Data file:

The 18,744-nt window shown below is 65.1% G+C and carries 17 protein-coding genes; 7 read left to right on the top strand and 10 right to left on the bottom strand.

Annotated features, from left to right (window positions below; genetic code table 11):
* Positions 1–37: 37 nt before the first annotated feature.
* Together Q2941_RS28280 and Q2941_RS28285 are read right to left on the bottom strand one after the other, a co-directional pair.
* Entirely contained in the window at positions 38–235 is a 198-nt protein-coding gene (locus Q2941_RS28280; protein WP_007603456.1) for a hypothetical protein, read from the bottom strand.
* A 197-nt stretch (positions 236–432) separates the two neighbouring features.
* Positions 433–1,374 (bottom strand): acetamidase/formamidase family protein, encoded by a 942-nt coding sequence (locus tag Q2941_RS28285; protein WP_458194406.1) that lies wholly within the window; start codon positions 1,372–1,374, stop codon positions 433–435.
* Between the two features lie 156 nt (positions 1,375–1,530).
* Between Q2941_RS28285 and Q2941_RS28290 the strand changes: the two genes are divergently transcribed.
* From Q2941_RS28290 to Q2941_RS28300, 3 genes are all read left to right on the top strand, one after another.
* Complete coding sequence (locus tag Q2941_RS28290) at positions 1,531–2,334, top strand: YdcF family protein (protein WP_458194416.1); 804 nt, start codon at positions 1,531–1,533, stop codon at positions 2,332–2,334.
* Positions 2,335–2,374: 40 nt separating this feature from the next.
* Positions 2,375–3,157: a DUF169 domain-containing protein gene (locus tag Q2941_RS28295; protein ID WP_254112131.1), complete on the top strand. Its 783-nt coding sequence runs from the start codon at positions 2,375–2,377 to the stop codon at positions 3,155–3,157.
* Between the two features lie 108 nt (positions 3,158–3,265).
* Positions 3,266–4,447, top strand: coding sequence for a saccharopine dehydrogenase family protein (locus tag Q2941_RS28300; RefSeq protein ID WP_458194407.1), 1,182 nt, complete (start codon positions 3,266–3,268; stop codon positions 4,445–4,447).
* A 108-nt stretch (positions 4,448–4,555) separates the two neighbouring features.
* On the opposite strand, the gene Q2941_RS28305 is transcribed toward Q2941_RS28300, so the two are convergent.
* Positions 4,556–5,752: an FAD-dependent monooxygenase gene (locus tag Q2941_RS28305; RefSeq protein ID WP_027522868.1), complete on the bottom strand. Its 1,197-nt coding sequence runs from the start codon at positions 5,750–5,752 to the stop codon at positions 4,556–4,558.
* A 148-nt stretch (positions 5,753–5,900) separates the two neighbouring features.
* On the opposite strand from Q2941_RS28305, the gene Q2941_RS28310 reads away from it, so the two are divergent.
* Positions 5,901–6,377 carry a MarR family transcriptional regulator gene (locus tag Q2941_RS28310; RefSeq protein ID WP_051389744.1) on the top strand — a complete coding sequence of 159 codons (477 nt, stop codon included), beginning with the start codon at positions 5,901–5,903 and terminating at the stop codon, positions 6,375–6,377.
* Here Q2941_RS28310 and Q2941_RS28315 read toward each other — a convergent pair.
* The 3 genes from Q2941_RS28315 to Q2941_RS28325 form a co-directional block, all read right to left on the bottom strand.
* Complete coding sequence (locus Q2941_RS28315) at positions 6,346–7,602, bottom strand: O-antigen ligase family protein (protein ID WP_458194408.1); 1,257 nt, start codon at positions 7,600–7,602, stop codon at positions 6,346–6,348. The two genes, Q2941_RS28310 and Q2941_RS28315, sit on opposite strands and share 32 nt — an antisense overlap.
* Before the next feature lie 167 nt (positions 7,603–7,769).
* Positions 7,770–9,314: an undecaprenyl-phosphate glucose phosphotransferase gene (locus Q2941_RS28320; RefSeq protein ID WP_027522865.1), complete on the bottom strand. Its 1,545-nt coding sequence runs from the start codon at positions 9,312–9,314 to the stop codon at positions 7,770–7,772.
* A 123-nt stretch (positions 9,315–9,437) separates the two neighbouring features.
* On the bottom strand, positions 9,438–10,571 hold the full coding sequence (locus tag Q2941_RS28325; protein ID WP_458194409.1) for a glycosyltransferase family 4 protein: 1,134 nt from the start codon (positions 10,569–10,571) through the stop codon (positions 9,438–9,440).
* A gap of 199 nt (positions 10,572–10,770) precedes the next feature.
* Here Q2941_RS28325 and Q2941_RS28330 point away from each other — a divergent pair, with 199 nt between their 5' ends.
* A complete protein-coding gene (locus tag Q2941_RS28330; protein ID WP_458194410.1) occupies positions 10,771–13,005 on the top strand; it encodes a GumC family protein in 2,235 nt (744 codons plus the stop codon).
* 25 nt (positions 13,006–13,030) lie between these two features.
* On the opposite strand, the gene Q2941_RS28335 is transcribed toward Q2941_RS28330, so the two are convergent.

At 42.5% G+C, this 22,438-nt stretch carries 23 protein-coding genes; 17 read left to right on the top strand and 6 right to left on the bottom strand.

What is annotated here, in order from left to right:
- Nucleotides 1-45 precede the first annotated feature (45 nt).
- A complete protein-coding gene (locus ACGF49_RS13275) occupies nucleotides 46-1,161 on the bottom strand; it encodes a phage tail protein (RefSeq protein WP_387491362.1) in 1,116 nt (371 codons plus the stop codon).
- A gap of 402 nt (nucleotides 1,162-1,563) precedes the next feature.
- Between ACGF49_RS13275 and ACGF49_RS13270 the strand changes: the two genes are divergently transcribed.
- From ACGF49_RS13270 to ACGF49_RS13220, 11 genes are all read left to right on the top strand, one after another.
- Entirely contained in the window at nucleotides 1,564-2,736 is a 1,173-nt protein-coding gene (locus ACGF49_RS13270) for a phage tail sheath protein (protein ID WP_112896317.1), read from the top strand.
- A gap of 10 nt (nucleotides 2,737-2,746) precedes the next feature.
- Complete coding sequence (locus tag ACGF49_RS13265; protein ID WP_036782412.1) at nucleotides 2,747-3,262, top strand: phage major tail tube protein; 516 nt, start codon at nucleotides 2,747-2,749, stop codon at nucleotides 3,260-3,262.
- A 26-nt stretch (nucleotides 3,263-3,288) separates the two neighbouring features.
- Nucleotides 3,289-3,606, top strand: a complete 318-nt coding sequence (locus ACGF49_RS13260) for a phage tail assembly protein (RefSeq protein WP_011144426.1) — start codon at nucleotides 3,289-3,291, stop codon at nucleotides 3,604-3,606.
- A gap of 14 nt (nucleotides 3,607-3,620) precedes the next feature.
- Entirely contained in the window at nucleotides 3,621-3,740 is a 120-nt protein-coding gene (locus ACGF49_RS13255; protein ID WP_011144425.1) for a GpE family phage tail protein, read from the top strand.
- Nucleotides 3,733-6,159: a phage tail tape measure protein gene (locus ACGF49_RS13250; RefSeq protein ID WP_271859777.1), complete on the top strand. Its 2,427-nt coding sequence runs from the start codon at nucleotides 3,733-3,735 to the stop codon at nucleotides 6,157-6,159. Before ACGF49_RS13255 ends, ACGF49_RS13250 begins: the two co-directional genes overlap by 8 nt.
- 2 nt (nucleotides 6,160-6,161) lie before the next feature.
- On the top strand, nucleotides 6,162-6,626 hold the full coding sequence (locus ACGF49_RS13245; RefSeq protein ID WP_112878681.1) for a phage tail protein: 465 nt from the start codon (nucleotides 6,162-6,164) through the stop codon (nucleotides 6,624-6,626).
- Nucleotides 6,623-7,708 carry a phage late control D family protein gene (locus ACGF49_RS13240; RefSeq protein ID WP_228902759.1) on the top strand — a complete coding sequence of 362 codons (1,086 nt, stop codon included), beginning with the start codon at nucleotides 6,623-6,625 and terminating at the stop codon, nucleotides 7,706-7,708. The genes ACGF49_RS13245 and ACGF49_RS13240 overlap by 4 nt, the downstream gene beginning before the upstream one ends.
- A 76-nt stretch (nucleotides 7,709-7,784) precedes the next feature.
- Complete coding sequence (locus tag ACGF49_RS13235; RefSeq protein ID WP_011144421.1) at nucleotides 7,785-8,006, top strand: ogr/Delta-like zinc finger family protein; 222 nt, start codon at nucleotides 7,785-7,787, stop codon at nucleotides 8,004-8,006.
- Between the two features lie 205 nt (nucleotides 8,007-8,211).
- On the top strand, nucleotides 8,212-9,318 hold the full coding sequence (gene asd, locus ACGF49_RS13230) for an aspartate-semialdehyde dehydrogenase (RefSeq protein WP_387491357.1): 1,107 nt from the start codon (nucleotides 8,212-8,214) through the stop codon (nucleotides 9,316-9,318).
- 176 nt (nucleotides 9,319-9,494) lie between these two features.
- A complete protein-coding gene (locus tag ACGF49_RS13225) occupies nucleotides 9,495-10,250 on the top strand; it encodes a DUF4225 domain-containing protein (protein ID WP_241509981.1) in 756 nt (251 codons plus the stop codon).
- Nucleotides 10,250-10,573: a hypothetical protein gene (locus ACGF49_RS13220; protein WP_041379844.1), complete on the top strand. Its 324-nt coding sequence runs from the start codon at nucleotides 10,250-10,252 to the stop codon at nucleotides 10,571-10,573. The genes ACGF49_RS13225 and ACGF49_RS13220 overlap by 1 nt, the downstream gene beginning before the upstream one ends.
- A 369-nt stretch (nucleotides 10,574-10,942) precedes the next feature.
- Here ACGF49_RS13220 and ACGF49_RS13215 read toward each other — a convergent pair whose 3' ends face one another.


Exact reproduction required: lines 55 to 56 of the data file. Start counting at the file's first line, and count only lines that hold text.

- On the top strand, nucleotides 8,212-9,318 hold the full coding sequence (gene asd, locus ACGF49_RS13230) for an aspartate-semialdehyde dehydrogenase (RefSeq protein WP_387491357.1): 1,107 nt from the start codon (nucleotides 8,212-8,214) through the stop codon (nucleotides 9,316-9,318).
- 176 nt (nucleotides 9,319-9,494) lie between these two features.